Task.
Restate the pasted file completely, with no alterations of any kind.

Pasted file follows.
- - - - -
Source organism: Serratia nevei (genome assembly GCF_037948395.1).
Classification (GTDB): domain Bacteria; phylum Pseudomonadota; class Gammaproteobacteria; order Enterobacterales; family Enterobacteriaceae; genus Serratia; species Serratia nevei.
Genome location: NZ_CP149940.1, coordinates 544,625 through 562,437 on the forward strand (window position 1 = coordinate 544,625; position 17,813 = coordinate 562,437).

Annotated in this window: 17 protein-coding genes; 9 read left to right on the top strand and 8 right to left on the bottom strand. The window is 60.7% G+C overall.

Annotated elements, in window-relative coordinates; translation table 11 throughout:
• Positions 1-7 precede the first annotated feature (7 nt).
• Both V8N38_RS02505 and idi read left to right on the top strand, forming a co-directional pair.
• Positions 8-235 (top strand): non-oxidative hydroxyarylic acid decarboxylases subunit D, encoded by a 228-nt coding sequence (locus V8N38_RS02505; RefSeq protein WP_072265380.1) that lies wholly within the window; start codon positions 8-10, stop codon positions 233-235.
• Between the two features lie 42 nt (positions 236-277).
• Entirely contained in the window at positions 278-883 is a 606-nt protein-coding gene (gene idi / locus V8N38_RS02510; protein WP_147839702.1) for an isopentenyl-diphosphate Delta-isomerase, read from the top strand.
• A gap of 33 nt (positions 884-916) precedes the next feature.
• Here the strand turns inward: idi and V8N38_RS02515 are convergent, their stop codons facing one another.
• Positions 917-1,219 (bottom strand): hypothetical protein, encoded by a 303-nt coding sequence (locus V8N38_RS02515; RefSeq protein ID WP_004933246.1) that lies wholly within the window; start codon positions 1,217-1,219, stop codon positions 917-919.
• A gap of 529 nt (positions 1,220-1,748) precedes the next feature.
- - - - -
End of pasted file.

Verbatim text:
Source organism: Serratia nevei (genome assembly GCF_037948395.1).
Classification (GTDB): domain Bacteria; phylum Pseudomonadota; class Gammaproteobacteria; order Enterobacterales; family Enterobacteriaceae; genus Serratia; species Serratia nevei.
Genome location: NZ_CP149940.1, coordinates 544,625 through 562,437 on the forward strand (window position 1 = coordinate 544,625; position 17,813 = coordinate 562,437).

Annotated in this window: 17 protein-coding genes; 9 read left to right on the top strand and 8 right to left on the bottom strand. The window is 60.7% G+C overall.

Annotated elements, in window-relative coordinates; translation table 11 throughout:
• Positions 1-7 precede the first annotated feature (7 nt).
• Both V8N38_RS02505 and idi read left to right on the top strand, forming a co-directional pair.
• Positions 8-235 (top strand): non-oxidative hydroxyarylic acid decarboxylases subunit D, encoded by a 228-nt coding sequence (locus V8N38_RS02505; RefSeq protein WP_072265380.1) that lies wholly within the window; start codon positions 8-10, stop codon positions 233-235.
• Between the two features lie 42 nt (positions 236-277).
• Entirely contained in the window at positions 278-883 is a 606-nt protein-coding gene (gene idi / locus V8N38_RS02510; protein WP_147839702.1) for an isopentenyl-diphosphate Delta-isomerase, read from the top strand.
• A gap of 33 nt (positions 884-916) precedes the next feature.
• Here the strand turns inward: idi and V8N38_RS02515 are convergent, their stop codons facing one another.
• Positions 917-1,219 (bottom strand): hypothetical protein, encoded by a 303-nt coding sequence (locus V8N38_RS02515; RefSeq protein ID WP_004933246.1) that lies wholly within the window; start codon positions 1,217-1,219, stop codon positions 917-919.
• A gap of 529 nt (positions 1,220-1,748) precedes the next feature.